07/24/2010, 00.00
THAILAND
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Tribal members in northern Thailand join Buddhist temples to help their communities

by Weena Kowitwanij
About 245 members of tribal communities join the Srisoda and Wiwakwanaram temples. Most of them cannot read or write the Thai language, or even speak it. During the three-month novitiate, they will study health practices and hygiene. Ordinations are a way to help tribal groups. For Wallop Ploytabtim, undersecretary of the Ministry of Social Development and Human Security, this is a way the government is helping tribal people.
Bangkok (AsiaNews) – About 245 members from different tribal communities inhabiting the mountain regions of northern Thailand have been ordained as Buddhist novices on 18 July. These communities have different cultural and religious practices; few of their members know how to read or write, or even speak the Thai language. The date was chosen because it marks the anniversary of the death of the Princess Mother, Somdet Phra Srinagarindra Boromarajajonani, who passed away on 18 July 1995 at the age of 94.

After the ordinations, organised by the Buddhist Mission for Remote People, the novices will spend the three months of Buddhist Lent in the Srisoda and Wiwakwanaram temples in Chieng Mai province, a time of seasonal rains and spiritual renewal.

Ordaining young novices is a way to improve the quality of life of tribal peoples. Since 1971, the Ministry of Social Development and Human Security has supported the Buddhist Mission in its efforts to train new monks and bring improvements to the remotest areas of the country so that society as a whole can be more stable and peaceful.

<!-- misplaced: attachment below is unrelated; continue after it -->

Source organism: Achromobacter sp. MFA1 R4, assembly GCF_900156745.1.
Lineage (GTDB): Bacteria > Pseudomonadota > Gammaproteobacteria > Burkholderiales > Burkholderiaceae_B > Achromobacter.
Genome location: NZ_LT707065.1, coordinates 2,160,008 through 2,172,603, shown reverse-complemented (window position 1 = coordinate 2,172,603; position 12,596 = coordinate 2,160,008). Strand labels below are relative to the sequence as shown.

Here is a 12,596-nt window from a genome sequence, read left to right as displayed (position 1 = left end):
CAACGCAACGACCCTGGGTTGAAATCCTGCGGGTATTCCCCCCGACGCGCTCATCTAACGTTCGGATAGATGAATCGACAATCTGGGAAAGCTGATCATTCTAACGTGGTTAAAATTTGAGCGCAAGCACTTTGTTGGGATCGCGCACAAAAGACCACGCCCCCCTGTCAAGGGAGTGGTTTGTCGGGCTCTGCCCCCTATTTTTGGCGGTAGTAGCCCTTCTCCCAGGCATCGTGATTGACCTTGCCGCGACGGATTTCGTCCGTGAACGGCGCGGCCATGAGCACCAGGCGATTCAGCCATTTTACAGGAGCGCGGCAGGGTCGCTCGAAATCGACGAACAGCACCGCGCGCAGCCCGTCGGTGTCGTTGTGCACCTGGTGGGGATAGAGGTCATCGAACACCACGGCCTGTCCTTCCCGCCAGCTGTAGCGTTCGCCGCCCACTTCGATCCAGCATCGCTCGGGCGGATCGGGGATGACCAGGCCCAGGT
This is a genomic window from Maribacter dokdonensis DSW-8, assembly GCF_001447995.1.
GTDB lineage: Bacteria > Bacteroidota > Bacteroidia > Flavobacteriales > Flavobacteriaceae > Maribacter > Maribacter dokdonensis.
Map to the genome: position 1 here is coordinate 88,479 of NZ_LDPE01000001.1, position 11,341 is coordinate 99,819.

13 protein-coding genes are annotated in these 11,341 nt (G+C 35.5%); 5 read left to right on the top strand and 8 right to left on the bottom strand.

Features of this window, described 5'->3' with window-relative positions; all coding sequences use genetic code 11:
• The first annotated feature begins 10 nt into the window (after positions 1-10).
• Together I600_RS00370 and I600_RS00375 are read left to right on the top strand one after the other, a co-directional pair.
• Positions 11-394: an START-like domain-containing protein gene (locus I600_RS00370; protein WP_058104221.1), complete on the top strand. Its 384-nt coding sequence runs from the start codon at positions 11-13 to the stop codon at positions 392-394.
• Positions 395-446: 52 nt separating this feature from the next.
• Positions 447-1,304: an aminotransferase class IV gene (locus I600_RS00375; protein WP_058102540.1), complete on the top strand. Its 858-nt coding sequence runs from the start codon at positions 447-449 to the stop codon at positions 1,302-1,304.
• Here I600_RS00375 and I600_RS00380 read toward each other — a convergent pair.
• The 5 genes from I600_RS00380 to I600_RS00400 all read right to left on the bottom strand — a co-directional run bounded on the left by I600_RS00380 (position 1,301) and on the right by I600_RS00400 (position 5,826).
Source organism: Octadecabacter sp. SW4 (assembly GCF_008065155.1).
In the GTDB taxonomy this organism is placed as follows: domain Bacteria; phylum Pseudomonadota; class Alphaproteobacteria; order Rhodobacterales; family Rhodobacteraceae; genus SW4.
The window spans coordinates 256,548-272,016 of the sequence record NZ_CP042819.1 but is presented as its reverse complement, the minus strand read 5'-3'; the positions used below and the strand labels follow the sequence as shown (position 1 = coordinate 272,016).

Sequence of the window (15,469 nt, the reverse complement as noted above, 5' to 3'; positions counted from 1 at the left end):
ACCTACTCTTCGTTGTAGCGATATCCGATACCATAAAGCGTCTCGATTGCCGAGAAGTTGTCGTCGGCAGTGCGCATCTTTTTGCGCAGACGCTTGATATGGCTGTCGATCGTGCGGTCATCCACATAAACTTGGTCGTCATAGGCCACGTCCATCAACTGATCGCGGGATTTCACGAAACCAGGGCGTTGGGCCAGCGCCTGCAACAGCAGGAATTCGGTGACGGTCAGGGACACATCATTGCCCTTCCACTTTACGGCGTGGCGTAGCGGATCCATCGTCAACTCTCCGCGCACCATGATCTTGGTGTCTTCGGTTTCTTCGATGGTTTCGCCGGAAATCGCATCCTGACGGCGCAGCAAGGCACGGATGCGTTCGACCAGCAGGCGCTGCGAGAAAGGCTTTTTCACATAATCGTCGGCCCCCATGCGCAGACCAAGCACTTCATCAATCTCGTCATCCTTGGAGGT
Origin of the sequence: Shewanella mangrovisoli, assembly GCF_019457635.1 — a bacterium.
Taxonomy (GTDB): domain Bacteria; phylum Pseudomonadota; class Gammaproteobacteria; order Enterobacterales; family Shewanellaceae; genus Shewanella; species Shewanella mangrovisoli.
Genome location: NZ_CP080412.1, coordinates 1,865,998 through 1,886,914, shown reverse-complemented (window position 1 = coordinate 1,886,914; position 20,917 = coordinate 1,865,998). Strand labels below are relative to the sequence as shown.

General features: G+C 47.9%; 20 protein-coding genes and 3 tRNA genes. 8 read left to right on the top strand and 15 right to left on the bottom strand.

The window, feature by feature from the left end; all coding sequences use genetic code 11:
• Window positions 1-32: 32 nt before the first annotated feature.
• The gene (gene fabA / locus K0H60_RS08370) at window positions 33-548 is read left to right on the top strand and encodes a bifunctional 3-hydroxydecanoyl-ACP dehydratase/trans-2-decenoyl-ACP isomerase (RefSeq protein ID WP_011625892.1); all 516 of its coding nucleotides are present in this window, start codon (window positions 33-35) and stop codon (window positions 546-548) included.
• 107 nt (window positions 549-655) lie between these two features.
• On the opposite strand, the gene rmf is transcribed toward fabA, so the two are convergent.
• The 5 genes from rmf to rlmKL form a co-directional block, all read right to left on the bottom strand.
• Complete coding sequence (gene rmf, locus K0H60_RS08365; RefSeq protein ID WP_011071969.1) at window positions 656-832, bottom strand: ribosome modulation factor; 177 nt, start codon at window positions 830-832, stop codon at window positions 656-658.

For Phra Thepkosol, administration office director of the Buddhist Mission Project at Srisoda, “The hill tribe inhabitants will have an opportunity to become monks and study Dharma, which is the doctrine and the Law of the Buddha. It is a way to sustain Buddhism.”

Wallop Ploytabtim, undersecretary of the Ministry of Social Development and Human Security, said that the government is helping the mountain residents of about 20 provinces. At the end of Lent, those who want to continue on their path towards becoming monks will travel to tribal hill villages. Those who wish to leave will have had a useful experience for their daily life, which will help them earn a living for their families. In either case, tribal communities will benefit.”

In fact, during such three-month periods, novices learn about public health and hygiene, herbal remedies and how to set up health centres. They also learn the Thai language.

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